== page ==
When Saudis flocked to fill cars before deadline

A man injects a vehicle with fuel at a petrol station in Riyadh, Saudi Arabia, in this file photo taken on October 8, 2017. (REUTERS)
Updated 03 January 2018
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When Saudis flocked to fill cars before deadline

JEDDAH: People rushed to fill cars and other containers before the decision to increase gasoline prices took effect at midnight on Jan. 1, resulting in overcrowding at gas stations.
Abdullah Al-Twairqi tweeted: “People around the world are celebrating New Year’s Eve, while half of the population in Saudi Arabia celebrated in gas stations, waiting in long lines to fill up their cars.”
Since the announcement of the increase, videos and memes of jokes about the matter have gone viral on social media.
As an action to reduce expenses, some Saudis filmed themselves riding bicycles instead of in cars.
Others started asking: “What would happen if I gave my car 91 octane instead of 95 octane?” In his answer, @mohammed55151 tweeted: “It may cause a problem at the beginning, because it takes a little while for the digestive tract to adjust to a new formula.”
Songs were shared or rewritten to fit the timeline of events. One, by the famous Emirati singer Hussein El-Jasmi titled “Murini” or “Come with me,” was widely shared attached with a video of a group of people sharing one motorcycle.
@Alcantara757 tweeted that the unluckiest person in Saudi Arabia now is “unemployed, a smoker and drives a GMC car.”
Saudi Arabia used to be one of the countries that provided the lowest prices for gasoline. That accounts for the public reaction to the new decision.
Dalal Hamad, a Twitter user told Arab News: “I believe these people who film themselves commenting or making jokes are following every opportunity to gain fame; I don’t find them funny at all, they are fame worshippers.”
But Zekra Mohammed, another Twitter user, has another view. She told Arab News: “I believe that this phenomenon shows that jokes are a coping mechanism people use to make life easier on themselves.”
The decision raised the price of 91 octane to sell for SR1.37 ($0.37) per liter, up from 75 halalas; 95 octane increased to SR2.04 per liter, up from 90 halalas.
Notably, the new prices also include value-added tax (VAT), with 5 percent added to every purchase.


Major projects, investments worth over $685bn unveiled on Saudi National Day

A photo taken on July 5, 2018, shows Bader al-Ajmi, 38,(L) owner of "One Way Burger" serving customers from his truck at a main street in the capital Riyadh. (AFP)
Updated 22 September 2018
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Major projects, investments worth over $685bn unveiled on Saudi National Day

  • The private sector’s contribution to the GDP at constant prices doubled to around SR1236.6 million in 2017

JEDDAH: A major economic boost in the form of 10 major projects and investments exceeding SR685 billion ($183 billion) were unveiled as celebrations of the 88th Saudi National Day got under way.
The Council of Saudi Chambers released a report focusing on great economic achievements in 2017.
These projects reflect the Kingdom’s vision under the wise leadership of King Salman and that of Crown Prince Mohammed bin Salman to provide a brighter future through diversifying sources of national income, tackling environmental challenges and increasing investment and prosperity.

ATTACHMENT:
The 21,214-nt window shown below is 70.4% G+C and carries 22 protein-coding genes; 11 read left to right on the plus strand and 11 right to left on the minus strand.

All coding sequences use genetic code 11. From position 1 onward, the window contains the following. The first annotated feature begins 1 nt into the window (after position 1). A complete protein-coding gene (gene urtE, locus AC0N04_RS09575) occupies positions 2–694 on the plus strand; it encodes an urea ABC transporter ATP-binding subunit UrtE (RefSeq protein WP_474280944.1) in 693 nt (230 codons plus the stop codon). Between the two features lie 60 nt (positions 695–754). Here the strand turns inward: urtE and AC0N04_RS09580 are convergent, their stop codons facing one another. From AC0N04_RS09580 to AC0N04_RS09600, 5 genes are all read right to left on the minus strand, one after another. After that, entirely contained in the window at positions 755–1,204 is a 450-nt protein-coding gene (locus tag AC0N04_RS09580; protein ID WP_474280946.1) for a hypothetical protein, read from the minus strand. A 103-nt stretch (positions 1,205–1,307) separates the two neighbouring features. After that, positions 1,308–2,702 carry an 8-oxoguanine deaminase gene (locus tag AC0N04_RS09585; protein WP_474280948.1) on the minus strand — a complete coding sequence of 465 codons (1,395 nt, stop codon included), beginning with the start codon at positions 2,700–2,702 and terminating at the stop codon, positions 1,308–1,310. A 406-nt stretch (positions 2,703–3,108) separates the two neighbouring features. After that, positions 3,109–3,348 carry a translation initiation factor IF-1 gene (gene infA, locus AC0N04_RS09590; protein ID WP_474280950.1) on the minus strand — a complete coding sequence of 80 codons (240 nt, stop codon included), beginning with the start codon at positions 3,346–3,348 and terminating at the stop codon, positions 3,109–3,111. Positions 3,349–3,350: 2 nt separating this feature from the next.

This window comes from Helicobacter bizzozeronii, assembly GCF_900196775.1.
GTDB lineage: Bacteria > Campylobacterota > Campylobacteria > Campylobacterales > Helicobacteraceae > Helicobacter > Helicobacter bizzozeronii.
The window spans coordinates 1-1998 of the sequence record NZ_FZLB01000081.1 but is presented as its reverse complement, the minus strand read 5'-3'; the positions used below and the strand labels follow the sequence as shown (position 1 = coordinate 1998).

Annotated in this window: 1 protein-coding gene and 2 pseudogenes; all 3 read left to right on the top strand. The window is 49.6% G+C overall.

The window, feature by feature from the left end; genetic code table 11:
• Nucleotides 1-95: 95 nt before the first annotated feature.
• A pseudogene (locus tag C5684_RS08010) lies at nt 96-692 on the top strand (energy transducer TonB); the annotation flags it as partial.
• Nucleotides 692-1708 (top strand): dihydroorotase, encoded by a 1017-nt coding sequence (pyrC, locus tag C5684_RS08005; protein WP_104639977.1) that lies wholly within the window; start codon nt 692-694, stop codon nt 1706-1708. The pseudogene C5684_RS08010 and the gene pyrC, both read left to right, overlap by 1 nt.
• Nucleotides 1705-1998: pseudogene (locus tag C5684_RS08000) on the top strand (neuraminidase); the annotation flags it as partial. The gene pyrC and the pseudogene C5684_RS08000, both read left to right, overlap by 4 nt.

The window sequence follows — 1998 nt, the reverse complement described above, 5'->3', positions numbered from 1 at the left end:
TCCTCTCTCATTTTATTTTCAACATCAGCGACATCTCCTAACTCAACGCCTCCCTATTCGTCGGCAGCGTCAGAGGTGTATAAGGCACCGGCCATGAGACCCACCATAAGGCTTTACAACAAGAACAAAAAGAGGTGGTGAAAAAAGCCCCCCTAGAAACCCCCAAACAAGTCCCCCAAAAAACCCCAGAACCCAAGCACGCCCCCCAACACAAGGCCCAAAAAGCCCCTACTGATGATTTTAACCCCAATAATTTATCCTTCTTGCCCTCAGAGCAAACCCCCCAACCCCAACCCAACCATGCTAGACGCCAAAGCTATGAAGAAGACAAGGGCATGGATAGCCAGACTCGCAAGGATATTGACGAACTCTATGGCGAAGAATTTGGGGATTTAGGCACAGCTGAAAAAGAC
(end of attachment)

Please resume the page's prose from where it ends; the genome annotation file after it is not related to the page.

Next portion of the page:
The report summarized the most important events and economic developments in the Kingdom over the past year. These include the lifting of the ban on women driving in June, and the establishment of the General Authority for Cyber Security, in addition to the numerous royal decrees providing financial support to Saudis.
It also noted the important decisions related to the Saudi business sector. These include the launch of a private sector incentive program with a value of SR72 billion, the privatization of 10 government sectors and the establishment of the General Authority for Real Estate. The private sector is still showing a strong performance as an efficient partner in the inclusive development process and in the achievement of the Kingdom’s 2030 Vision, the report noted, as it contributes 39 percent to the Saudi gross domestic product (GDP).
The private sector’s contribution to the GDP at constant prices doubled to around SR1236.6 million in 2017. There has been increased contribution to GDP from non-oil private sector streams.
The private sector also witnessed an increase in the number of workers, in its capital, in the number of shares on the Saudi market, in the cumulative number of establishments operating in the Kingdom, and in non-oil exports.
Continued growth of the private sector was attributed by the report to the Saudi government’s support. This support comes through initiatives such as the removal of obstacles to financial development, improvements to the working environment and policies adopted to boost investment.
It also reviewed the private sector’s efforts to support diversification of the economy and lower unemployment rates.
The importance of the measures taken to prioritize the employment of qualified Saudi workers over the employment of expatriates in the private sector were stressed, as well as the sector’s role in providing education and health services.